I am not a vegetarian because I love animals. I am a vegetarian because I hate plants.
–A. Whitney Brown
It’s a brave cookbook author who will take on okra–a vegetable either loved or detested–but if anyone can do it, veteran Southern cook Virginia Willis can.
Okra is slimy, it is covered with fine spines and can give you a rash when you harvest it. It made my mother throw-up in a New York subway car when she was pregnant, and accordingly, I never ate until I married my Greek-American husband who loves bamyies. And now, so do I.
If you don’t have your own, built-in okra mentor, use Willis. She loves it. Willis starts with an ode to okra, admitting it is a “contentious vegetable,” but going on to sing its praises–the many ways it can be cooked from stewed with bacon and tomatoes to irresistibly dipped in cornmeal and fried. She talks about the origin of the word okra, its botanical features including heirlooms and hybrids, how to grow it, and how to cook it.
Then she dives in to recipes. There are Southern recipes, which began with fried–Southern-style, shoestring, double-dipped, and in the oven. Pickled, in gumbos, styled as sushi or ratatouille, homey in a tomato stew or fancy in gougeres, Willis is determined to find the okra you will love.
International recipes come from West Africa, Egypt, Morocco, Iran, Turkey, Greece, India, Asia, South America, and the Caribbean. Clearly the rest of the world knows something about okra that we have to learn.
In Pickles & Preserves, Andrea Weigl takes on another cooking fear–canning. I long for a rainbow of preserves in my cabinet, but I’m full of excuses. It requires special equipment, messes up the kitchen, not enough time or people to eat what I preserve, or I might kill everyone with botulism!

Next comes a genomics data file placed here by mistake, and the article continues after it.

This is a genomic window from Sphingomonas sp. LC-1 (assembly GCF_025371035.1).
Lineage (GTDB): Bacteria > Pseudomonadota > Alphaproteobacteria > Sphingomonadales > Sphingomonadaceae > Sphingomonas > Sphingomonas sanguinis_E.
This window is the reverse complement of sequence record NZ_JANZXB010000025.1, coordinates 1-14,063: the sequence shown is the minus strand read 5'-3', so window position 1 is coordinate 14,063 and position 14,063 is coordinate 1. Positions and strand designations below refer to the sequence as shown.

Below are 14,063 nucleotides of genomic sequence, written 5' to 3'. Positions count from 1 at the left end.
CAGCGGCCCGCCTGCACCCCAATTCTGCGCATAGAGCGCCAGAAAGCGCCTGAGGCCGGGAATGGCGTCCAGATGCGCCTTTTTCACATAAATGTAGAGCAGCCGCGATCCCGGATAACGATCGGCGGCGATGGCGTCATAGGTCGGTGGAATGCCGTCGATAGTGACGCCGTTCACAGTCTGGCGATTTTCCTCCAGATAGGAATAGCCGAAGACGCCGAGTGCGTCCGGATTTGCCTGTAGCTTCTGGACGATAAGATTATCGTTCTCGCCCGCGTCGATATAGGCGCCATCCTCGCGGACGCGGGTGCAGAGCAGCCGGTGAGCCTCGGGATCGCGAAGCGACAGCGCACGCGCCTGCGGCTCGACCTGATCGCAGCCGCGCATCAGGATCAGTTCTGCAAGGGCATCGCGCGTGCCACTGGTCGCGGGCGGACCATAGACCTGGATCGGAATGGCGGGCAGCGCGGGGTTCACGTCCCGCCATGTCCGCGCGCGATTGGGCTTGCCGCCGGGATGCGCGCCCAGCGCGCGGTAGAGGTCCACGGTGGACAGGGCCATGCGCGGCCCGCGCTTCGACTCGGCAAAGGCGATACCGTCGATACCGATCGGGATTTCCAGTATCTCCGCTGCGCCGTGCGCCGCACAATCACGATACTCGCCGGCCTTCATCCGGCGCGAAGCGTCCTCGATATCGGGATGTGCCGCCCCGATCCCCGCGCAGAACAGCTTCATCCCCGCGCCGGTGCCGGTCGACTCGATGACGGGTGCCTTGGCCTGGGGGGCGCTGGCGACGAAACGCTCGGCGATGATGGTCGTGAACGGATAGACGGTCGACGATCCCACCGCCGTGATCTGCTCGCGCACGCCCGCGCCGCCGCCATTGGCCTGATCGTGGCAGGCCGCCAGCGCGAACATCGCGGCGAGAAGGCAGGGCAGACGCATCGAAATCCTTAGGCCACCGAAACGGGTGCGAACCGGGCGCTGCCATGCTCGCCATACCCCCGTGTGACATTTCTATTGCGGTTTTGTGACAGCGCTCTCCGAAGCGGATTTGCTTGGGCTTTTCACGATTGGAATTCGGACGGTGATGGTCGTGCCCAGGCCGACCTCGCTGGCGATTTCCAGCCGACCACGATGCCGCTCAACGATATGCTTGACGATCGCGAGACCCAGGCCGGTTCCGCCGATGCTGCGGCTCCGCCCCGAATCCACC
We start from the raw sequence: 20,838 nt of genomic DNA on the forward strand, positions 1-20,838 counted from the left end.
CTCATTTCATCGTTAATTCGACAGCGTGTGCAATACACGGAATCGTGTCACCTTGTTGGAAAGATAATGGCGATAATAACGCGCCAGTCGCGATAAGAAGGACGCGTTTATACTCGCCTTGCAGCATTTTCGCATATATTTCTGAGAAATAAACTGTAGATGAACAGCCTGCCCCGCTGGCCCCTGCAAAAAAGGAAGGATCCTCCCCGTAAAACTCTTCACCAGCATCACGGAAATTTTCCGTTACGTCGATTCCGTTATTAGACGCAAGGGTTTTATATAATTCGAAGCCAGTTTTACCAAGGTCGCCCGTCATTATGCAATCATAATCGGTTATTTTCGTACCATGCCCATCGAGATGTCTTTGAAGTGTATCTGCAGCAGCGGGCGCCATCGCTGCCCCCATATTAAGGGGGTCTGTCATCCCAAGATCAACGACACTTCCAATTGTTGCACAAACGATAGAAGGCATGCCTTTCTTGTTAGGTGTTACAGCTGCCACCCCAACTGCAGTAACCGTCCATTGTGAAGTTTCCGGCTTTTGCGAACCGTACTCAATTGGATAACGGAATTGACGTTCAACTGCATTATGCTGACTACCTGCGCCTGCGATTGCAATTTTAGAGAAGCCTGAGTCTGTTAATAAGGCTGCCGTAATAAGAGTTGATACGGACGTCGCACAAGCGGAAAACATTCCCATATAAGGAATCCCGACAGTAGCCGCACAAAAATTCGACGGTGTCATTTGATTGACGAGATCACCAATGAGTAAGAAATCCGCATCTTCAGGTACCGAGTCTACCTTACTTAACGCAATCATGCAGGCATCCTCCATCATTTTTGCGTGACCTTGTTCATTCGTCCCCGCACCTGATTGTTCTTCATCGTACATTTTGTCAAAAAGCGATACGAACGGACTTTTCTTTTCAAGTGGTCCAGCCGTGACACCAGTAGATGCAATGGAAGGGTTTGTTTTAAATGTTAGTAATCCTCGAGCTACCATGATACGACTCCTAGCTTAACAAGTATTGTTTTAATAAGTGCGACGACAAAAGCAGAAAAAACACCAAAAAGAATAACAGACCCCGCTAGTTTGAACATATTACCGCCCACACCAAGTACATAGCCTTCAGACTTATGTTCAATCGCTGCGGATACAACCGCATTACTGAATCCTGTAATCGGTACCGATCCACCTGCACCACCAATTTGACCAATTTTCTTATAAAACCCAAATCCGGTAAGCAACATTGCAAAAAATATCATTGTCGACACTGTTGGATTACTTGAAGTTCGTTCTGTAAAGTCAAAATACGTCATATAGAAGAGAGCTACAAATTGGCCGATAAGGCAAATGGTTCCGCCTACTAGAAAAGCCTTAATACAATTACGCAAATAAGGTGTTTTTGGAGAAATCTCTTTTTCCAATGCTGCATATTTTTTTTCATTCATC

Weigl calmly takes on all these fears, explaining the science simply, describing any special ingredients, and how to fix goofs like runny jam; she’s very down-to-earth. You can re-process that runny jam or just call it a sauce and pour it over ice cream! She also talks about canning’s history, from Nicholas Appert who “fixed the seasons” and powered Napolean’s army to the 1858 American invention of the Mason jar. Canning became a particularly Southern tradition–fueled by a long growing season and impoverished post-Civil War larders. During the Depression and WWII, home canning in America peaked with 3,600 community canning centers in the U.S. When we retreated to the suburbs and our freezers, canning traditions retreated as well.
Canning was once a neighborly event so invite friends over to share the work–chopping and peeling–and to share the bounty. And who wouldn’t want jars of Damson Plum Preserves and Peach Butter, Dilly Beans and Pickled Ginger, Spiced Grapes and Brandied Peaches. Weigl’s recipes for preserves, pickles, and relishes and chutneys are worthwhile summer projects, each one more mouth-watering than the last.
It’s time to fearlessly enter the kitchen–pickled okra, here I come!